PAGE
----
One of the mysteries of the English language finally explained.
A person who has been put in prison for holding political or religious views that are not tolerated in the state in which they live.
- ‘From time to time it initiates its own letter writing actions, as for instance just now in regard to the 22 prisoners of conscience in Wamena.’
- ‘A handful of resisters have made their protest public, and one received punishment harsh enough for Amnesty International to adopt him as a prisoner of conscience.’
- ‘He has now spent more time in prison - stretching seven sentences - than any other Israeli conscientious objector and was recently designated a prisoner of conscience by Amnesty International.’
- ‘In the substantial endnote to the book of the project, she describes that each cell was dedicated to one Amnesty case and contained information on the prisoner of conscience as well as a pen and paper for the prospective visitor to use.’
- ‘She was a prisoner of conscience, but her courage reached far beyond her containment.’
- ‘During his incarceration as a prisoner of conscience, Shcharansky's stature in the West grew.’
- ‘Rossendale campaigners have helped secure the release of a prisoner of conscience from a notorious Tibetan prison.’
- ‘Amnesty International has compiled records of 33 prisoners of conscience who have been detained for using the Internet to circulate or download information.’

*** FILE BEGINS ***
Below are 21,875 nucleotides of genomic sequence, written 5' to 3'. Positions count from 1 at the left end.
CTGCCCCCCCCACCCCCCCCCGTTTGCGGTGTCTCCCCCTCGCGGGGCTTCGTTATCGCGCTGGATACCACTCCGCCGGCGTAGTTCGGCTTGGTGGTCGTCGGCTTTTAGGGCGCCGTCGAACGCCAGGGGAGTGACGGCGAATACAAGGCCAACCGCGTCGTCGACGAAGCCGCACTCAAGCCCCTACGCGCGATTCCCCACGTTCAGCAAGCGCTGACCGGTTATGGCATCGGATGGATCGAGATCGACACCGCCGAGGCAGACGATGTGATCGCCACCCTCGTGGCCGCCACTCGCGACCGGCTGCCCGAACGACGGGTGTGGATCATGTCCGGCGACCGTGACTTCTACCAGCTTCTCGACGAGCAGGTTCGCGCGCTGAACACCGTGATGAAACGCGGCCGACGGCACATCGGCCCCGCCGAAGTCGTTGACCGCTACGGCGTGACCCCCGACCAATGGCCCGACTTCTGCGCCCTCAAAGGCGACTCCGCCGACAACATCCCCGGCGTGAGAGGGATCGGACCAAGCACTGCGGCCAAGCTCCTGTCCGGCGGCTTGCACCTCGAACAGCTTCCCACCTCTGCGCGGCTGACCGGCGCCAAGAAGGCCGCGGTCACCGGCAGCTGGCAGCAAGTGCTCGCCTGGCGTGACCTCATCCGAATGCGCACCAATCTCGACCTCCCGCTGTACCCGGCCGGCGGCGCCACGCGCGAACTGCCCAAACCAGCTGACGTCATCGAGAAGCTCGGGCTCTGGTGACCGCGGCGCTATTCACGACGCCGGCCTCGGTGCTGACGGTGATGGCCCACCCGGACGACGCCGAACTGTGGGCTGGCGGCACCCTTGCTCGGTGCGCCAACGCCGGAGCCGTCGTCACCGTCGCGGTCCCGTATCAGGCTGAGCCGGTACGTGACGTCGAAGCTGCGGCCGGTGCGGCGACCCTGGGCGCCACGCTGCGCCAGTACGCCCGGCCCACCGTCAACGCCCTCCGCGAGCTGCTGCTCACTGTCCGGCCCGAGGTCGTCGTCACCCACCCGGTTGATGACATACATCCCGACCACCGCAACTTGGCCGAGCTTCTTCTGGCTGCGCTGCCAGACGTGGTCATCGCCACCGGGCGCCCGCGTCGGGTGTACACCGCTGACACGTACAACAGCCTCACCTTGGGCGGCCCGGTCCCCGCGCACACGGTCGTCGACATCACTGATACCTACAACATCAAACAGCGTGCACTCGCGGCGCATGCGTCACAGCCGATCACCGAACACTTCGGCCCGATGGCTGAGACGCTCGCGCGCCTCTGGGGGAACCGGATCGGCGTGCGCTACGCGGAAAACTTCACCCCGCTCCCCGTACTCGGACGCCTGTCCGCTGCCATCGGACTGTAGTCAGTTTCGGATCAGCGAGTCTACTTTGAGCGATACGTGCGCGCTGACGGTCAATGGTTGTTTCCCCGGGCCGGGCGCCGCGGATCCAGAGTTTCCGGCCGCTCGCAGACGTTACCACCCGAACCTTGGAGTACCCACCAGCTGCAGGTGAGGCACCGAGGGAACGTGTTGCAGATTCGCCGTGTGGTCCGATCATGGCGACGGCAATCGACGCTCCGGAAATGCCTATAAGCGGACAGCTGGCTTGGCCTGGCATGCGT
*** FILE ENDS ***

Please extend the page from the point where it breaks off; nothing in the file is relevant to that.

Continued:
- ‘In January 2003 Human Rights Watch reported 7,000 prisoners of conscience in Uzbek jails.’
- ‘He said in the 1960s the main focus of campaign was for the release of political prisoners and prisoners of conscience.’
- ‘The London-based human rights organisation Amnesty International, in its 2002 report, said that scores of political prisoners, including prisoners of conscience, have been arrested.’
- ‘Approximately 65 political prisoners, including five prisoners of conscience detained since 1973, were released.’
- ‘Gypsies, people with physical and mental disabilities, Poles, Soviet prisoners of war, trade unionists, political opponents, prisoners of conscience, homosexuals and others were killed in vast numbers.’
- ‘A number of foreign countries and organizations regard Peltier as a prisoner of conscience.’
- ‘In February 1987, the regime announced its readiness to release all prisoners of conscience.’
- ‘They spread it around the world that Obie is a hero and a prisoner of conscience.’
- ‘For a prisoner of conscience to feel free behind bars was too much for the prison employee.’
- ‘Its report notes that scores of people were arrested as suspected political or religious opponents, or on political or religious grounds, including possible prisoners of conscience.’
- ‘She received numerous prestigious humanitarian and freedom-of-thought awards, and she was adopted as a prisoner of conscience by Amnesty International.’
- ‘As a prisoner of conscience who was just this past January 26 convicted for civil disobedience in the very same courtroom where King was convicted for civil disobedience, I am vividly aware of the need we have for good journalism.’
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